Book by: Lauren M. Portnoi and Sylvia S. Bagley (eds.)
Review by: Anthony Fucci
Exploratory and Pre-Professional Advising Center
University of Nebraska - Lincoln
As higher education institutions compete with each other for students, resources, and prestige, academic advisors and other student services professionals strive to help students find success amidst the numerous global and local tensions on college campuses. The journal New Directions for Higher Education’s Winter 2014 special issue, “Critical Perspectives on Global Competition in Higher Education” provides an overview and critique of the emerging culture of this growing, global competitiveness in higher education. The volume, edited by Laura M. Portnoi and Sylvia S. Bagley, gives particular attention to the rise of global university rankings and their effect on international higher education.
Global university rankings function as a catalyst for competition between universities by presenting education as a marketable commodity. As a result, highly ranked institutions enjoy benefits such as increased funding and student enrollment. Rankings serve as the “de facto gauge of excellence,” according to Ellen Hazelkorn in her chapter, “Rankings and the Global Reputation Race” (p. 14). Generally, administrators create policies designed to improve their global image, many times at the expense of local needs. The authors throughout the special issue draw attention to a bias toward research-based universities in more developed, financially affluent countries. To address this trend, Robert A. Rhoads, Shuai Li, and Lauren Ilano suggest refocusing the ranking criteria from the ground up by adding social justice-oriented measures like a university’s contributions to local communities, dedication to public service, and allocation of research funds to public good enterprises (p. 35).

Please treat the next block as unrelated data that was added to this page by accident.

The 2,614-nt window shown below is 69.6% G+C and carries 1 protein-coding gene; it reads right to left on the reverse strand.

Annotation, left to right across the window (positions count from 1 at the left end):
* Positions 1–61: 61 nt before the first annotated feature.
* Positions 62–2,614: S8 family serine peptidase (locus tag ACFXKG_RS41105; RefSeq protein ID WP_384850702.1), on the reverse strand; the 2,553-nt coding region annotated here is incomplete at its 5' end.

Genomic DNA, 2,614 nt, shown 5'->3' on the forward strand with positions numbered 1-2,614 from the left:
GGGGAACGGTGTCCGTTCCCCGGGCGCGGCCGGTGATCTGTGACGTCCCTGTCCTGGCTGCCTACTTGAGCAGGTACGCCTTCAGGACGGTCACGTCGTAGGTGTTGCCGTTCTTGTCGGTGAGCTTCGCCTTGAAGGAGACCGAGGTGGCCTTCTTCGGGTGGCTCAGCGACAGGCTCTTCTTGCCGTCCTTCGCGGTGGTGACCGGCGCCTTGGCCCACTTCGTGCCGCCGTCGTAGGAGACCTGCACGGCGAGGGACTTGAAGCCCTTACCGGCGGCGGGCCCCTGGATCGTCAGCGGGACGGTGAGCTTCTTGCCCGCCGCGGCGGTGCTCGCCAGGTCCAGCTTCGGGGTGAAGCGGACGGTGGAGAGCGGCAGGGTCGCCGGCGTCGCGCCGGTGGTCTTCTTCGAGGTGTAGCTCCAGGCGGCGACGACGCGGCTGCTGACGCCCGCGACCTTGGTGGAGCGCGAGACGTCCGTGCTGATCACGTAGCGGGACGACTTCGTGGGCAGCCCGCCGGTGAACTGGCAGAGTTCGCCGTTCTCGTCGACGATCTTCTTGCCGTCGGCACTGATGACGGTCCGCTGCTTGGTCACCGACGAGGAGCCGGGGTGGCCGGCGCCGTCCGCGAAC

Academic advisors need to be prepared to help students navigate the increasingly globalized higher education environment. “Critical Perspectives on Global Competition in Higher Education” provides academic advisors, as well as administrators and other student services professionals, with a sound introduction to the current state of international higher education. The volume effectively combines history, developing trends, and critiques related to social justice into one concise read appropriate for those with little to no background knowledge in the subject area. In addition, each chapter cites numerous research articles that serve as potential next steps for those wishing to investigate further.
It should be noted that Academic advisors and other student services staff are not the primary audience for this book. While this volume introduces the topic of global competition in higher education, the amount of tangible applications for practitioners in entry-level positions on university campuses is thin. Like-wise, a more robust and direct discussion of students’ experiences within this system of global competition would be fruitful. However, these issues may be outside the scope of this volume, and the authors contribute a useful first step for academic advisors and student affairs professionals hoping to better understand, navigate and work within the rapidly changing landscape of higher education. Particularly appropriate for university administrators, faculty and graduate students, “Critical Perspectives on Global Competition in Higher Education” is ideal for those with academic interests. Academic advisors and other student services professionals are encouraged to seek out additional readings in order to better understand how the growing culture of global competition among colleges and universities may impact themselves and their students.
Critical Perspectives on Global Competition in Higher Education. (2014). Book by Lauren M. Portnoi, Sylvia S. Bagley (eds). Review by Anthony Fucci. San Francisco, CA: Jossey-Bass. 106 pp., $29.00, (Paperback). ISBN 978-1-119-01749-3